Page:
On the flip side, it brings true Cinderella into the college football mix for the first time. Is it likely that Central Florida could beat Ohio State? Of course not, but as the men's basketball tournament has proven the mere possibility (or even a close game) draws in casual fans by the millions.

Last season the most memorable college football game was Boise State-Oklahoma, in part because Boise was the unbeaten underdog that wasn't supposed to win. When it did, in dramatic fashion, it became arguably the most popular team in America.

But it had no shot at a national title because the system says Boise can't be any good in 2007 because it wasn't any good in 1967. As illogical as this is, that's the system.

For even lower-rated conferences – the Sun Belts, the MACs – allowing annual access to the tournament would not only set off celebrations on small campuses but it would encourage investment in the sport at all levels. Suddenly, there would be a reason for teams in those leagues to really care. This would improve quality throughout the country.

With the bigger conferences, a championship would take on greater value. Does anyone without direct rooting interest really care if USC wins the Pac-10 Saturday? How about the Virginia Tech-Boston College ACC title game? You would now.


Understanding that there really isn't anything wrong with most bowl games – it's not like innocent people are dying because the Meineke Car Care Bowl exists – we'll allow them to stick around.

One bowl could serve as the championship game, giving college football its neutral, Super Bowl-style site to conclude the tournament.

As for all the other bowls, they can go on as they wish. The NIT still operates, doesn't it? It's not like most bowl games have any direct bearing on the championship now.

There is value to the smaller bowls in smaller communities. If the Sun Bowl in El Paso, Texas, still wishes to stage a game, it by all means should. It just won't have access to the 16 playoff teams. But it doesn't have access to teams of that quality now. It still can host a meaningless game between two moderately successful schools. For most bowls, nothing changes.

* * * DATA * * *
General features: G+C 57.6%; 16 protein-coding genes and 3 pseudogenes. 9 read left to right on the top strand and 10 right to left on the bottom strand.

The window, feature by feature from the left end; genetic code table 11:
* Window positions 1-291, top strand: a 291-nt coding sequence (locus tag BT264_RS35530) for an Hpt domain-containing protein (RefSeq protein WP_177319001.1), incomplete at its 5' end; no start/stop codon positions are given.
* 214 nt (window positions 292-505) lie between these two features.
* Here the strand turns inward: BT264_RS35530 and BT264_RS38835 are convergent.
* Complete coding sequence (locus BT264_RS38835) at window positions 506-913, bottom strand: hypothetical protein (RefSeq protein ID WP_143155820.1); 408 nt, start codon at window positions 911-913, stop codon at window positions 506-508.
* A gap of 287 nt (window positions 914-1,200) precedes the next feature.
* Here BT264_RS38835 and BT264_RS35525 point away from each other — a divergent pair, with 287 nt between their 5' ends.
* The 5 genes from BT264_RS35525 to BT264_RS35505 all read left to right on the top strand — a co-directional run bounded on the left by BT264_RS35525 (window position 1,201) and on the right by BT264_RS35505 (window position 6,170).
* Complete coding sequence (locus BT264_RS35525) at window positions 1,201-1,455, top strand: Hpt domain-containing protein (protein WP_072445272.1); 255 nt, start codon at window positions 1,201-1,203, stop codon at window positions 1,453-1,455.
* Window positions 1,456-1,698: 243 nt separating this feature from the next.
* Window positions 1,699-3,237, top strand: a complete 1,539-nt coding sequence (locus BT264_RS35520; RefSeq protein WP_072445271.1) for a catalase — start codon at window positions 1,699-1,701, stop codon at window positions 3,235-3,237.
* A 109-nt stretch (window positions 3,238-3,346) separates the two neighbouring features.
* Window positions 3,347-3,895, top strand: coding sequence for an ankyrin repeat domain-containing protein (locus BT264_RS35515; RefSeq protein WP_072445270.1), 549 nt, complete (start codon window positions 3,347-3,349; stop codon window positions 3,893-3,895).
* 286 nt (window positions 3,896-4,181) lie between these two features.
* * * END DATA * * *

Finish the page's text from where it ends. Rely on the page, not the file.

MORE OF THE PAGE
The strangest part of the BCS is that outside businesses – the people who own the bowl games – get a cut of the revenue. It would be unfathomable for a league such as the NFL or NBA to allow independent promoters to stage its playoffs.

College football is leaving millions on the table by staging top games in far-off locales. Ohio State, for instance, earns an estimated $5 million-plus for each home game. And that is just direct revenue. Forbes estimates Buckeye football games generated $42 million for the Columbus area in 2005.

The 14 hugely profitable home games from the first three rounds would create a huge revenue stream.

There is simply no need to include the current bowl structure. Obviously no fan base can afford to travel week after week to neutral-site games. But they wouldn't have to. In what used to be Division I-AA, the playoffs are home field until the title game. That's the way it should be.

The competitive value of home-field advantage would also help maintain the importance of the regular season because the higher the seed, the more home games.

This would also be a boon to teams in the Midwest, which build their teams to deal with the predictably harsh weather only to play postseason games in generally warm, calm environs.

So how would say, USC fare if it didn't get a Big Ten opponent in Pasadena each January, but rather had to slip and slide around Ann Arbor or Columbus for a change? And who wouldn't want to see the Trojans invade one of those historic old stadiums, snow falling, and proving they have grit not just skill?

Tuesday, November 27, 2007

Get 'cha game face on

Awesome game tonight that I didn't get to see, as the Cavaliers hand the Celtics only their second loss of the season. (Photo from the AP)

My favorite part. No kissy-poo after the game:

During the closing minutes, James and Garnett exchanged a few choice words and both teams played as if it were a playoff game. After the final horn, there were no friendly hugs shared between two of the East's powers as players on both teams headed immediately to their locker rooms.